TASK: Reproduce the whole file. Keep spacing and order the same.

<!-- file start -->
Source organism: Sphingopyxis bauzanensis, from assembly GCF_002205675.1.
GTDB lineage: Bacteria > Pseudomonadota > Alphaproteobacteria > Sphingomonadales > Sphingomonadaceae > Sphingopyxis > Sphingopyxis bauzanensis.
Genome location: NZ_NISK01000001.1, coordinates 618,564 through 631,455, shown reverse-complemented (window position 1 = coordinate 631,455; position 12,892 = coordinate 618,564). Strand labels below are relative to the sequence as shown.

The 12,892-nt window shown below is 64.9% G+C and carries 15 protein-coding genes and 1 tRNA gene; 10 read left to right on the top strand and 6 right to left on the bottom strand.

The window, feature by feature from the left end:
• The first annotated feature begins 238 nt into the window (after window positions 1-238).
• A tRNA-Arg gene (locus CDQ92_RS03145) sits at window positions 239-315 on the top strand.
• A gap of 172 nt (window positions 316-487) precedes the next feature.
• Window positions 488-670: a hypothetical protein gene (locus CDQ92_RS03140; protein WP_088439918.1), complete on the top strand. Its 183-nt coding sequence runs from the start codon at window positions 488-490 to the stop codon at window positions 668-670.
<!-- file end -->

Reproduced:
Source organism: Sphingopyxis bauzanensis, from assembly GCF_002205675.1.
GTDB lineage: Bacteria > Pseudomonadota > Alphaproteobacteria > Sphingomonadales > Sphingomonadaceae > Sphingopyxis > Sphingopyxis bauzanensis.
Genome location: NZ_NISK01000001.1, coordinates 618,564 through 631,455, shown reverse-complemented (window position 1 = coordinate 631,455; position 12,892 = coordinate 618,564). Strand labels below are relative to the sequence as shown.

The 12,892-nt window shown below is 64.9% G+C and carries 15 protein-coding genes and 1 tRNA gene; 10 read left to right on the top strand and 6 right to left on the bottom strand.

The window, feature by feature from the left end:
• The first annotated feature begins 238 nt into the window (after window positions 1-238).
• A tRNA-Arg gene (locus CDQ92_RS03145) sits at window positions 239-315 on the top strand.
• A gap of 172 nt (window positions 316-487) precedes the next feature.
• Window positions 488-670: a hypothetical protein gene (locus CDQ92_RS03140; protein WP_088439918.1), complete on the top strand. Its 183-nt coding sequence runs from the start codon at window positions 488-490 to the stop codon at window positions 668-670.